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The UK Top 40 Pop Chart Might Have Just Confirmed Its Irrelevance

Are we REALLY all buying music from just TWO artists?

Drake and Ed Sheeran

What does YOUR Spotify playlist sound like? 

With the current state of the UK Top 40 pop chart of 'all things played on devices and radio stations in the country' you'd be forgiven for thinking we'd become a very one-track minded population, musically. Or perhaps it's closer to the truth to say a thirty-tracks-from-just-two-artists-minded population. 

Personally, the moment I realised that the flavour-of-the-moment ginger popster was dominating the purchasing choices of every commercial music fan in Great Britain, I called bullshit.

It's long been known that pretty much anyone with any brains or credibility in the music business doesn't really pay too much mind to that train-wreck of a weekly radio broadcast anymore. 

Ever since Neil Fox stopped hosting "The UK Top 40 - a countdown of the songs Britain is buying", we've pretty much sussed out that it was mostly manipulated by record companies, as a way to sell albums and tour dates. That said, as a jobbing DJ on both radio and on the decks, it's quite important to keep at least a watchful glance across the apparent trends.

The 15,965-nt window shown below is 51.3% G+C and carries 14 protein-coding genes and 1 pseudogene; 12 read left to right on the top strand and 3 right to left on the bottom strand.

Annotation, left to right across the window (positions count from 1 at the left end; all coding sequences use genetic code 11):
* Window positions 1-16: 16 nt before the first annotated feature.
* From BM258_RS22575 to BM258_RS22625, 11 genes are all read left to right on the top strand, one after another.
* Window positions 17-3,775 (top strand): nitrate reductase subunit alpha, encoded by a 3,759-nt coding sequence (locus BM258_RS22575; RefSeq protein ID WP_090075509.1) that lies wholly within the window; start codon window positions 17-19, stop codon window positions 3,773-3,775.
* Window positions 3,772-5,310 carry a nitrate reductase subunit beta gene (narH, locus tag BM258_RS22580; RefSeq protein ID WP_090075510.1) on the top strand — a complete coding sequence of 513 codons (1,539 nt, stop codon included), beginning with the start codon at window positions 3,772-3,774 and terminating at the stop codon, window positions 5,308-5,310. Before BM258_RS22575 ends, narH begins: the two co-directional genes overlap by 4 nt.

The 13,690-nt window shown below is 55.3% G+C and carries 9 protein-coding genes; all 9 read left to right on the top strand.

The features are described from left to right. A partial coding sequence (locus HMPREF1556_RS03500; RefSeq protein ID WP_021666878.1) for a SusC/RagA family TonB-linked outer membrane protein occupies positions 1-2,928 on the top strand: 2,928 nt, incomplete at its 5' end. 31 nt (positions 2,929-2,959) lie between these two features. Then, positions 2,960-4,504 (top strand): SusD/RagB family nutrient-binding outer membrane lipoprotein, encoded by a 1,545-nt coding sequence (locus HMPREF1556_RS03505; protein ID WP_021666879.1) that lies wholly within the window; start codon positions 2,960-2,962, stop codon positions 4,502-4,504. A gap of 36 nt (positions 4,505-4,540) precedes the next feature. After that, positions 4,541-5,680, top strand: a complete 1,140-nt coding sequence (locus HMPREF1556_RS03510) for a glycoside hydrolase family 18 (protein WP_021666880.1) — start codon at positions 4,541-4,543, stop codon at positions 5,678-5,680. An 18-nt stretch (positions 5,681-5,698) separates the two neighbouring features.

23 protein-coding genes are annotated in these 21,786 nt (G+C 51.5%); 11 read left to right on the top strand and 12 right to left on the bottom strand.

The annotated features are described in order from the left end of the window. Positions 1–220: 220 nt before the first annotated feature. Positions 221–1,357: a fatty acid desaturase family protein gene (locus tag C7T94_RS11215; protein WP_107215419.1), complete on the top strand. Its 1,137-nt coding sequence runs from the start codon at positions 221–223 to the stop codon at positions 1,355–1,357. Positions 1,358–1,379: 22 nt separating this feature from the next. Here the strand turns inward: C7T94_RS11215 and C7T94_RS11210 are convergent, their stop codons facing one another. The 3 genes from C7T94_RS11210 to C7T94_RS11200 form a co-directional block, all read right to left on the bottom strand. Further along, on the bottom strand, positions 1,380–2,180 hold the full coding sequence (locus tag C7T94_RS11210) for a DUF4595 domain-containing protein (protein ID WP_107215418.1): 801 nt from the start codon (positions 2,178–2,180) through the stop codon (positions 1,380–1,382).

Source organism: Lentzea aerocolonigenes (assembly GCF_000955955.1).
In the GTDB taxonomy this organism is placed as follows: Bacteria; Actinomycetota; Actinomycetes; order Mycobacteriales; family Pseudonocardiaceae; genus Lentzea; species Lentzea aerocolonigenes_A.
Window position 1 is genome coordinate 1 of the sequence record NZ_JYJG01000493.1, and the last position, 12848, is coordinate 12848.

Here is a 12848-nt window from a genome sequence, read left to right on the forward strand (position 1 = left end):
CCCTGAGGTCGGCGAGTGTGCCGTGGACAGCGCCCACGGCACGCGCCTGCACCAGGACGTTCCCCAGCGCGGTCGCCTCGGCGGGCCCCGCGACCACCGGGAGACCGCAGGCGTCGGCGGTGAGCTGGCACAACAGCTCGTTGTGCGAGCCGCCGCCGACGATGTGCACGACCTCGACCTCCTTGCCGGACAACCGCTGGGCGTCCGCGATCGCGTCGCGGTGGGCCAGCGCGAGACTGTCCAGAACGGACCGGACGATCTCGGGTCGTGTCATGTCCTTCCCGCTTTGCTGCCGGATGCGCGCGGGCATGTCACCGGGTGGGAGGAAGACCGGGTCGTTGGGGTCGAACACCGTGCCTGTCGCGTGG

You actually don't have to look much beyond the first ten songs in the list to spot a slightly suspicious pattern. 


So, seeing that, we're supposed to believe that everybody wants to hear nothing but Drake and Ed Sheeran on repeat over and over and over and over again, maybe giving into the temptation of some naff entry-level EDM-by-numbers. Can that really be true?

Well, in short, no. 

Not at least according to actual credible music stats, from the less manipulable Shazam, a music tagging app. As in, something which people have actually input their music tastes on. Like, proper legit enquiries. Let's take a look at their top 10 shall we?








Interesting, huh? Ed Sheeran barely makes the top half of that list, even with the most over-played song on his latest album. Drake is literally NOWHERE.

And being that the two are supposedly used by similar demographics....

Is it time that we started to laugh very loudly and sarcastically in the faces of anyone who tries to tell us the shape of the UK Top 40 pop chart? Or am I overthinking it?